Republican Governors are ‘Giddy’ as Trump Prepares PresidencyBy
Pence told governors he will be their conduit to White House
Medicaid and local health exchanges may face major disruptions
Republican governors meeting for the first time since Donald Trump won the White House are gearing up for Washington to begin passing a broad-ranging conservative agenda after years of gridlock, bolstered by their party’s wide electoral success.
South Carolina Governor Nikki Haley, who once quipped that Trump represented "everything a governor doesn’t want in a president," said during a panel discussion at an annual meeting of the Republican Governors Association in Florida that she was "just giddy" about the possibilities that lay ahead for Republicans, who now control the majority of states and the nation’s capital.
"We can now start to really govern," she told reporters. "I’ve never known what it’s like to have a Republican president. I can tell you, the last six years, Washington was the hardest part of my job."
Republicans now hold 33 governorships, the highest for the party since 1922. They also have majorities in roughly two-thirds of state House and Senate chambers. Still, observers say that ultimately the governors could find it difficult to see eye-to-eye with Trump when it comes to governing and policy matters that could dramatically affect their state budgets, access to federal funding and job growth.
Haley and other chief executives repeatedly brought up Mike Pence, the vice president-elect and a fellow governor from Indiana, as they reassured themselves that they’ll have a good relationship with Trump’s White House.
Pence spoke to the group in a closed session Monday evening. During a panel discussion Tuesday, Arizona Governor Doug Ducey said Pence had stressed that he wants to be their "contact into the White House."
Even with so much partisan control nationally, some party experts are forecasting bumps ahead for governors when it comes to dealing with a Trump administration.
"Governors face a challenging four years as Medicaid and local health exchanges will face major disruptions," said Steve Grubbs, an Iowa-based Republican strategist and former state party chairman. "States may have to pick up health insurance costs that were expected to be managed by the federal government."
The meeting at a resort near Disney World is the first major gathering of Republican office holders following an election that propelled Trump to the White House and saw Republicans winning three governorships previously held by Democrats in New Hampshire, Vermont and Missouri.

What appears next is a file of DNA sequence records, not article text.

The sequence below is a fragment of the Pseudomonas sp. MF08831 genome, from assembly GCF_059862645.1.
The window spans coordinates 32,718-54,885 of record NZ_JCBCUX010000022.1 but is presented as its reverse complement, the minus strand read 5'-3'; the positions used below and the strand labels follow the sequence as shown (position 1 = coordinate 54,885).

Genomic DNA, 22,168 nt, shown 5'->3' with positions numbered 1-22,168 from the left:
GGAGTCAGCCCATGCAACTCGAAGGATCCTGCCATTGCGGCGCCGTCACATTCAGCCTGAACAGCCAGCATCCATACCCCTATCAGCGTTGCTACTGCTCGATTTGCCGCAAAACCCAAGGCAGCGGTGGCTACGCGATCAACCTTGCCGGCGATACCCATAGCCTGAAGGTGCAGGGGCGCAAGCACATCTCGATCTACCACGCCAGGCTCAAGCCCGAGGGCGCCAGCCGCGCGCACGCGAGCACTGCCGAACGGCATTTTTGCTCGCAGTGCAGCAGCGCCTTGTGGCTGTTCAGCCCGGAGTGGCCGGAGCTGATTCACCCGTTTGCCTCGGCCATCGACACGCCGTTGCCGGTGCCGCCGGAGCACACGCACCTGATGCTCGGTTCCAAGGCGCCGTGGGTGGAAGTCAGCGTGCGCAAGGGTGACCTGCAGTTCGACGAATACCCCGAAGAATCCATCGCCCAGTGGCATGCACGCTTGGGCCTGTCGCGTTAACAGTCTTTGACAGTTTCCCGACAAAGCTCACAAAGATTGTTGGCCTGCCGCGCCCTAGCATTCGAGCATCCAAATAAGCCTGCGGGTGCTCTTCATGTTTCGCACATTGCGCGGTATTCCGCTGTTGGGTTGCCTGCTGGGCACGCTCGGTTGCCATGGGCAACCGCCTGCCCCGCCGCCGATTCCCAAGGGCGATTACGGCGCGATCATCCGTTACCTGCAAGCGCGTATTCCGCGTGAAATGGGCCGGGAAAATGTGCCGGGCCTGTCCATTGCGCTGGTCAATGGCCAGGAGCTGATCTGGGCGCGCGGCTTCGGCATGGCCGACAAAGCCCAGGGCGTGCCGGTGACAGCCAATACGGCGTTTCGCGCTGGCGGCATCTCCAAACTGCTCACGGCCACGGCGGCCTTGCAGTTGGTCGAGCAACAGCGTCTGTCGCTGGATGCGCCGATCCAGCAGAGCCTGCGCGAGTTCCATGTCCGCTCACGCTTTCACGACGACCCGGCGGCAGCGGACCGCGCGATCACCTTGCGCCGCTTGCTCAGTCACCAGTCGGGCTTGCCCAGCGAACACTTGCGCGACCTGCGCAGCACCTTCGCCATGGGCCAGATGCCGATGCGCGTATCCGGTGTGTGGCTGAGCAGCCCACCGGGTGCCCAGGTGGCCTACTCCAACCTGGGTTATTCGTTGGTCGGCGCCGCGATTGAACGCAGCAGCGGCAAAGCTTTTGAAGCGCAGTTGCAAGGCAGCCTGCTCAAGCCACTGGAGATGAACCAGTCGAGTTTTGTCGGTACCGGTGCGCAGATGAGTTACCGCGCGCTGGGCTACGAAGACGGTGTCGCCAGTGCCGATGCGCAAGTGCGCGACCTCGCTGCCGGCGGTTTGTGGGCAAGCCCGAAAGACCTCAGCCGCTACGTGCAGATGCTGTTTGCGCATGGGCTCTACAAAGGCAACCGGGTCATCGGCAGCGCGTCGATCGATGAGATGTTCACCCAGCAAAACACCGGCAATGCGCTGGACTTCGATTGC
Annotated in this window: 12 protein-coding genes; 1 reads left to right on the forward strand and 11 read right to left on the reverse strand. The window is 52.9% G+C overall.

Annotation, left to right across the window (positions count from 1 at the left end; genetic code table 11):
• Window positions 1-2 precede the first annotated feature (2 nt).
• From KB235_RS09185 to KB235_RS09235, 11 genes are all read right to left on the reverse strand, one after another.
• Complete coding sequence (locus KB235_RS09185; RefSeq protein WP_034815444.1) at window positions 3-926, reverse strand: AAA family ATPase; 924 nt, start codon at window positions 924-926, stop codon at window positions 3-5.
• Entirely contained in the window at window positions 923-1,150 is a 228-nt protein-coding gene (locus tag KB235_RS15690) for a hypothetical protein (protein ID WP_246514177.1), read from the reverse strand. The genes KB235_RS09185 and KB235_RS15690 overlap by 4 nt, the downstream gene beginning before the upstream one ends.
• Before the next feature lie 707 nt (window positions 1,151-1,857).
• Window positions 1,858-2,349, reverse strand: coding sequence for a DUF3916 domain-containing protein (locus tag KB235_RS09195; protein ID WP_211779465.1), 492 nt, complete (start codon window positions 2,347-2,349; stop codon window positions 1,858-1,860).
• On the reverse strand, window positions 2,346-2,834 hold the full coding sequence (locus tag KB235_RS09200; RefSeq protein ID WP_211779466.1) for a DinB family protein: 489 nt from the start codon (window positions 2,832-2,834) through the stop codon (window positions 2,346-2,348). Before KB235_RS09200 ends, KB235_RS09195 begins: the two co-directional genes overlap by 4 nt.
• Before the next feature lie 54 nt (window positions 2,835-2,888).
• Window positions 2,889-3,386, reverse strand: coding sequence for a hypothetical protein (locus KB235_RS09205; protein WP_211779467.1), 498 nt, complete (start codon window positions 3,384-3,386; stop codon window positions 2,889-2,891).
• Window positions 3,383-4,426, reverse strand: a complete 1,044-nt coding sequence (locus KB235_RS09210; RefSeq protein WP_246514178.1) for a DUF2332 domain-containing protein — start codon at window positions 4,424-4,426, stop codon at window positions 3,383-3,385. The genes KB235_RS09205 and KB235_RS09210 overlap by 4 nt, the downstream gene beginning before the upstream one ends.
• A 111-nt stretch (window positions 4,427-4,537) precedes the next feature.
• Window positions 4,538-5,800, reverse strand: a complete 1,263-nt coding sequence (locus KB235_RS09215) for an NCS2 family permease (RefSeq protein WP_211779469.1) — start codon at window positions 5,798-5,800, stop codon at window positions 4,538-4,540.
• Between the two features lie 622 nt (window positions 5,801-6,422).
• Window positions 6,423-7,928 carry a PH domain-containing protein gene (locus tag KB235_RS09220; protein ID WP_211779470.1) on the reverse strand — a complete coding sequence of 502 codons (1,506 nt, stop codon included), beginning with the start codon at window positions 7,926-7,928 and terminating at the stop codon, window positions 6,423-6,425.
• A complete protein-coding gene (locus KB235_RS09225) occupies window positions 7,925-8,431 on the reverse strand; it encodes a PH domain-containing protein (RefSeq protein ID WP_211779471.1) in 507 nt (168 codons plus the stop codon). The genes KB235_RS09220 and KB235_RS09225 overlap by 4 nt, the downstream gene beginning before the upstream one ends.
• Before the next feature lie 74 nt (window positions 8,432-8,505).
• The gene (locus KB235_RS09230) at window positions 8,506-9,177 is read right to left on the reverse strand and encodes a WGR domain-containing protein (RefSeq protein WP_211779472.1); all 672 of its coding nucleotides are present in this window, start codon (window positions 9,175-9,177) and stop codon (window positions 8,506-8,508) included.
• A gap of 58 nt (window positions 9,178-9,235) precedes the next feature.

Several of the chief executives brushed off questions about the president-elect’s controversial appointment of Stephen Bannon as his chief White House strategist. The former Breitbart News head has been condemned by Democrats who have accused him of promoting racist, anti-Semitic and misogynist views.
"I don’t know Bannon, so I don’t have much to say about that," Haley told reporters.
Just nine months earlier, Haley had been much less accepting about a potential Trump presidency. Asked about her changed tune, Haley said her previous remark was something said during a primary campaign, she’s always believed in supporting the eventual nominee and Trump has shown greater self-control since his victory.
"So far, President-elect Trump has done well," she said. "I hope he continues to do that. I hope he continues to be disciplined in his comments."
Still, Republicans could face significant challenges in two years when many of the party’s incumbent governors will be up for re-election, Grubbs said.
"Republicans have enjoyed running in off-year elections against an unpopular Democrat president in 2010 and 2014," he said. "That won’t be the case in 2018."
Saul Anuzis, a former Republican National Committee member and past party chairman in Michigan who is attending the conference, said quick action will be important for Trump.
"There is reserved optimism with regards to what the president-elect is going to do," he said. "The reality is he’s going to get a 100-day honeymoon from Congress and they look to work together and he’ll probably get the same 100-day honeymoon from the governors."
That was a sentiment echoed by Arkansas Governor Asa Hutchinson.
"In the first 100 days, he’s got to give assurance to our allies, and confidence in his leadership," Hutchinson said during a panel discussion. "He needs to provide clarity on immigration and border security. Those are expectations of the American people and during the campaign it was opaque."